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Paths to Asian Medical Knowledge$
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Charles Leslie and Allan Young

Print publication date: 1992

Print ISBN-13: 9780520073173

Published to California Scholarship Online: May 2012

DOI: 10.1525/california/9780520073173.001.0001

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Of Ticks, Kings, Spirits, and the Promise of Vaccines

Of Ticks, Kings, Spirits, and the Promise of Vaccines

Chapter:
(p.224) Ten Of Ticks, Kings, Spirits, and the Promise of Vaccines
Source:
Paths to Asian Medical Knowledge
Author(s):

Charles Leslie

Allan Young

Publisher:
University of California Press
DOI:10.1525/california/9780520073173.003.0011

This chapter presents an ethnographic account of Kyasanur forest disease (KFD), which was first identified in March 1957 in the forest areas adjoining Shimoga District, Karnataka State, India. It considers the way in which this unfamiliar, debilitating disease was perceived and treated by South Kanarese villagers in Karnataka during the epidemic. It focuses on the social and historical conditions that provide the basis for the explanatory models of KFD, which South Kanarese villagers fashioned out of the wide range of explanations for misfortune available to them as cultural resources. It highlights the way in which certain aspects of the disease were incorporated into the social construction of its etiology. The analysis shows that Indian villagers accept multiple frames of reference for explaining the causes of a single misfortune. The question it considers is why villagers adopted one idea of causality rather than another in treating the disease.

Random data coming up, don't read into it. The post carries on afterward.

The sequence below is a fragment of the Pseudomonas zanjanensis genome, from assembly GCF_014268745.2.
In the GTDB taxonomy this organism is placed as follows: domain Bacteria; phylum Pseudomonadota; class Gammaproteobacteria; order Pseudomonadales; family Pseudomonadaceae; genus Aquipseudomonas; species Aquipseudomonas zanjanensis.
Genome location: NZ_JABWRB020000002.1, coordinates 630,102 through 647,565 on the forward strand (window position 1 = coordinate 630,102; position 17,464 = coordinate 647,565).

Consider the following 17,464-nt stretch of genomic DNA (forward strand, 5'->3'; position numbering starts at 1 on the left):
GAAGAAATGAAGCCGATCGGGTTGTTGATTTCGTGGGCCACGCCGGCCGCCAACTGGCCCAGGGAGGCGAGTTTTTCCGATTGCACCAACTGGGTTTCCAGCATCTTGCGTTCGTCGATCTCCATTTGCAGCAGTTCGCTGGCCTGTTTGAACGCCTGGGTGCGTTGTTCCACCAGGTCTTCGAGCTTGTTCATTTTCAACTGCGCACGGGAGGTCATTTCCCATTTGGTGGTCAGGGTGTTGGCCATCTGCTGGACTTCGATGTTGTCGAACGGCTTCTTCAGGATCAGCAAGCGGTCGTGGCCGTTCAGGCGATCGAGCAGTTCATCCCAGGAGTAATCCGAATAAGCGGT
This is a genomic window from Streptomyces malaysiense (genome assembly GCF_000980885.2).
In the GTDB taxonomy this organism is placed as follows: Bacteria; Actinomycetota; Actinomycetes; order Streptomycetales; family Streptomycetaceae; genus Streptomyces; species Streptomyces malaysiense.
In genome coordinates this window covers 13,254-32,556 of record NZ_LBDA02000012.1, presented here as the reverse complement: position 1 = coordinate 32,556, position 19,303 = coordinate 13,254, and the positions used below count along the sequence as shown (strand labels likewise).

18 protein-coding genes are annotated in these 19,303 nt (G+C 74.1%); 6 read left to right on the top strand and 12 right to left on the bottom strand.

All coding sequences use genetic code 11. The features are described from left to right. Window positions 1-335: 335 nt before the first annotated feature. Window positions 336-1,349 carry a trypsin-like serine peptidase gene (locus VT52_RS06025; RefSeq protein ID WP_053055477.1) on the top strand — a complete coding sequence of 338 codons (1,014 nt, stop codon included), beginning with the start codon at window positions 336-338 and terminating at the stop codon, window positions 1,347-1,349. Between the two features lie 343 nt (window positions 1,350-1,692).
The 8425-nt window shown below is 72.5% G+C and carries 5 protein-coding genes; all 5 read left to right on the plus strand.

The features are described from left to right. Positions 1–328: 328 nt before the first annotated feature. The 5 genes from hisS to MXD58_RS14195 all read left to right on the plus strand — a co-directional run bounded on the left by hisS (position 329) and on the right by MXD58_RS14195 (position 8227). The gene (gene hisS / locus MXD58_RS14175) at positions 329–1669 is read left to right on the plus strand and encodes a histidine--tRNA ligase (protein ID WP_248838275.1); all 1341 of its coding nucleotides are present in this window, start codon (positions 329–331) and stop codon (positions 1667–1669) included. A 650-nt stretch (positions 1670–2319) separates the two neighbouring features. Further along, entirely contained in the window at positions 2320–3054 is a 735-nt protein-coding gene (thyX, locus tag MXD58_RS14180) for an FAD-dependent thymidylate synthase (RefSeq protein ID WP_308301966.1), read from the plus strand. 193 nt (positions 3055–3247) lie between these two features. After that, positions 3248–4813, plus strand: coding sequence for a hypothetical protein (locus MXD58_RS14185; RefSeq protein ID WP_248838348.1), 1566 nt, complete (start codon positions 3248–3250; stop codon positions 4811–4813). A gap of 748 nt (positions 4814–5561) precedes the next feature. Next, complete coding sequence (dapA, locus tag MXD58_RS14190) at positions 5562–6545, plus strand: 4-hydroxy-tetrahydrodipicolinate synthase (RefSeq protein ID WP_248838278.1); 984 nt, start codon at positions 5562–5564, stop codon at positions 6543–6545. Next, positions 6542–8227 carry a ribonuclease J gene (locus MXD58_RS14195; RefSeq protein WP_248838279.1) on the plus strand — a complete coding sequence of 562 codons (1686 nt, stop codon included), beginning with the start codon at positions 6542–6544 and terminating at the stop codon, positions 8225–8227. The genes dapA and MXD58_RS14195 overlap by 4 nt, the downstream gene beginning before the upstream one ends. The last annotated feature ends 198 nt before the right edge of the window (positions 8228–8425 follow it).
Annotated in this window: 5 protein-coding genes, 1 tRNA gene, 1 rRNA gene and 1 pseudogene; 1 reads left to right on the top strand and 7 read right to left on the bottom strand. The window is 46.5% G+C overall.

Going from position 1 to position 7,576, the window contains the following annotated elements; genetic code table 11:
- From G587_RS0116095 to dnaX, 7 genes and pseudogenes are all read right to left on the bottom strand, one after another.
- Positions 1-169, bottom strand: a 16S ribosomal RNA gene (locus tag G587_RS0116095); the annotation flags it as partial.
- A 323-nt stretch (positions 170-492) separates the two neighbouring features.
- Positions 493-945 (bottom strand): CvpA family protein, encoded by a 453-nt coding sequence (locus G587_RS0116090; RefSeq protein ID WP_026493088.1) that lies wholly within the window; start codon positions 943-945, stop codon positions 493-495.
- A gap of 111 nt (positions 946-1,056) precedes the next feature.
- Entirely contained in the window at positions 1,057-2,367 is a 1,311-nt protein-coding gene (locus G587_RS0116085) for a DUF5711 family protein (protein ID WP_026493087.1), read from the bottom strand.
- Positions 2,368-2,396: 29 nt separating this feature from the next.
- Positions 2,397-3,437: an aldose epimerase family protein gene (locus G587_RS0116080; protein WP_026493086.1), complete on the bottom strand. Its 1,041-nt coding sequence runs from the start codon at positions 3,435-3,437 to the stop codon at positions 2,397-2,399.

Keywords:   Kyasanur forest, forest disease, South Kanarese, etiology, epidemic

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